Again, the pure-bred sheep would probably have the advantage in weight per carcase to the extent of 4lb. or 5lb.; but the extra value of the half-bred mutton at Smithfield, or any other of the meat-markets—say, ½d. per pound—would give the finer (or half-bred) sheep a further advantage over its coarser competitor of 10d. or 1s. per carcase or, say, a total of 1s. 7d. or 1s. 9d. per sheep.

Another advantage that the breeding of half-bred sheep possesses is that there is a market in the colony for all the wool of that description that is produced, and the growers, in consequence, very often obtain at their doors more for their wool-clip than they would realise in London, without incurring the very heavy charges incidental to sending it there. American buyers, too, visit the colony annually to purchase this class of wool, and, as it is produced nowhere else in the world to any great extent, New-Zealanders may be said practically to have the trade in this class of wool in their own hands.

Two other important points in connection with sheep-fanning in New Zealand call for the special notice of the would-be colonist—namely: (1) the low cost of the production of mutton, (2) the high percentage of natural increase. Respecting the first point, it has been proved beyond all doubt that, under ordinary conditions, the very choicest of mutton can be produced so as to pay the grower handsomely when sold at 2d. per pound for the carcase at the nearest shipping-port. To the British sheep-farmer this statement, of course, is valueless by itself; but, when we add that this mutton would only cost the London butcher, delivered ex-steamer at the docks, 8½d. per pound, he will be able to realise in some measure what a wonderful grazing-country New Zealand is, and he will be able to understand how it is that men of the right stamp who have come to the colony have done so well. Then, with regard to the high percentage of increase, there need only be cited a few average returns from well-known flocks to show what excellent lambings New Zealand farmers obtain under good management.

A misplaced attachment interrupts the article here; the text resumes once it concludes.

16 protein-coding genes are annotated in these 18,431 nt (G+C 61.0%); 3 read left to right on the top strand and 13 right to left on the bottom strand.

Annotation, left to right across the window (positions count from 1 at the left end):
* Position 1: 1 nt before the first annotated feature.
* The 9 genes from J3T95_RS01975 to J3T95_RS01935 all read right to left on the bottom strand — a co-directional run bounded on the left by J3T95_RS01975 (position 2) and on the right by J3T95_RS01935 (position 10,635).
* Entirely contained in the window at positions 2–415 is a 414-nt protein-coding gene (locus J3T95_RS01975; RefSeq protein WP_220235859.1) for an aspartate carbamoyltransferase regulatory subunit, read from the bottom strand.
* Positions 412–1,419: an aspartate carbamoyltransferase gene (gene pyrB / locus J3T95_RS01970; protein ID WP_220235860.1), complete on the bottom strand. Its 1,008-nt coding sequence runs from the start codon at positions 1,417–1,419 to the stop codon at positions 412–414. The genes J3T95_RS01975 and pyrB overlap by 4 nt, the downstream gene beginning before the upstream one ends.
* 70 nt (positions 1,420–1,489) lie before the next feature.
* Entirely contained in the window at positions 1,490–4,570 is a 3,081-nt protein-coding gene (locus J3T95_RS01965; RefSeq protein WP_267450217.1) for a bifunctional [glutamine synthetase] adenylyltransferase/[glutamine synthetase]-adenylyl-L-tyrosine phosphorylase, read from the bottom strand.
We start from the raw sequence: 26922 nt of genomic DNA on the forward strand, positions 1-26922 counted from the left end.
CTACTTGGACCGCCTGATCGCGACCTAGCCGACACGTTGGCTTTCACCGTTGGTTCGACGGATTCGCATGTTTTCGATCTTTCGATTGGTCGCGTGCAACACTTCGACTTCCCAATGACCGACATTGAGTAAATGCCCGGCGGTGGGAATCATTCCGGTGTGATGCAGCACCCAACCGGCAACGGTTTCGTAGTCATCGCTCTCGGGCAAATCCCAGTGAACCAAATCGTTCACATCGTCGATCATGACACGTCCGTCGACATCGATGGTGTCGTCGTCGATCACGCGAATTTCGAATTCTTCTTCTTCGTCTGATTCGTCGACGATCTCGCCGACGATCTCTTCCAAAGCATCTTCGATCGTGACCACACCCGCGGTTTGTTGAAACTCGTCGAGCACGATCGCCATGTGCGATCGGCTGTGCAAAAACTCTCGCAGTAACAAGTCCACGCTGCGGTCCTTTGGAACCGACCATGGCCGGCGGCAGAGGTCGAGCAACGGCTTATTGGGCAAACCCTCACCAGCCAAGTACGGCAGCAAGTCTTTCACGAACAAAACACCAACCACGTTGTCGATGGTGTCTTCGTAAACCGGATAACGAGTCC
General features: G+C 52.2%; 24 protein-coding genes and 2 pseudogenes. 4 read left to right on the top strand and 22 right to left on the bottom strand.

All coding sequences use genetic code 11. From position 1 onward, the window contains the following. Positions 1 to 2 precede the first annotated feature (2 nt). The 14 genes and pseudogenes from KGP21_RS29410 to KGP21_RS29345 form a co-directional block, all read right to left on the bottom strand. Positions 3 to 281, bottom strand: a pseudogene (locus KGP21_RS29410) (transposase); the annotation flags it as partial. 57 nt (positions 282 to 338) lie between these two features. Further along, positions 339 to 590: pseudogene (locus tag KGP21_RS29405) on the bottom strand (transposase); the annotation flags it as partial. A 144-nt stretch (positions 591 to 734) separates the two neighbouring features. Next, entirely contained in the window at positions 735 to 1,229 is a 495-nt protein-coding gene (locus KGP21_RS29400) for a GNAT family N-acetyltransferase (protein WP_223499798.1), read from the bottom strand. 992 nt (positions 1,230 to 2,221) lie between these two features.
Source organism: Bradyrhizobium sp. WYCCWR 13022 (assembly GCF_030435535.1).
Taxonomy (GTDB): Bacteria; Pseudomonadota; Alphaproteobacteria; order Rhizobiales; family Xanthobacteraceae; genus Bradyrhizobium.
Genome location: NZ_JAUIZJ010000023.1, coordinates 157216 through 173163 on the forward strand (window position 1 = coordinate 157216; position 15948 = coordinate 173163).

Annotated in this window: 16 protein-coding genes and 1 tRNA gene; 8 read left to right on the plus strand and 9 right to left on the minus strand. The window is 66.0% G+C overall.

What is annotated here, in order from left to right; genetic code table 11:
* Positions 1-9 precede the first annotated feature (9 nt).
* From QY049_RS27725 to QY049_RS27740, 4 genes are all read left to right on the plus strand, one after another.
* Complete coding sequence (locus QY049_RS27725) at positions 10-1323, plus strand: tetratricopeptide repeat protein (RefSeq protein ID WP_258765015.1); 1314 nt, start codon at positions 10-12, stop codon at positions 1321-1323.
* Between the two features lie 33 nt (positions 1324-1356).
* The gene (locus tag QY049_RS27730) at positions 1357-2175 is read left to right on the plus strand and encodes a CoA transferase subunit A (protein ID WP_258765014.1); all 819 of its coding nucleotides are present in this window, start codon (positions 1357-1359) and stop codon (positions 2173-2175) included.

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Lambing Returns.—Averages.
Locality. Breed of Hock. Breed of Bams. Breed of Ewes. No. of Ewes. Percentage of Lambs. Remarks.
North Island Lincoln Lincoln Lincoln 7,517 81.04 Land merely surface-shown in English-grass pasture.
North Island Lincoln Lincoln Lincoln 5,301 85.05
North Island Lincoln Lincoln 7/8 Lincoln 12.177 100.00
North Island Romney Romney Romney 1,141 96.17
North Island Lincoln S'uthd'wn Lincoln 2,033 94.71
Middle Island Merino Merino Merino 14,765 75.36 Mountainous country in native pastre, unimproved.
Middle Island Merino B. Leic'str Merino 4,235 88.94
Middle Island Cross-bred B. Leic'str Cross-bred 8,624 80.82
Middle Island Half-bred B. Leic'str Half-bred 2,747 82.79
Middle Island B. Leic'str B. Leic'str B. Leic'str 778 90.77
Middle Island Lincoln Lincoln Lincoln 452 88.08 In English grass pasture.
Middle Island R. Marsh R. Marsh R. Marsh 253 111.46
Middle Island E. Leic'str E. Leic'str E. Leic'str 464 93.34
Middle Island Shropsh're Shropsh're Shropsh're 168 97.41
Middle Island S'uthd'wn S'uthd'wn S'uthd'wn 114 96.87

The above returns are fair average ones, but much higher might have been exhibited if exceptional cases had been selected.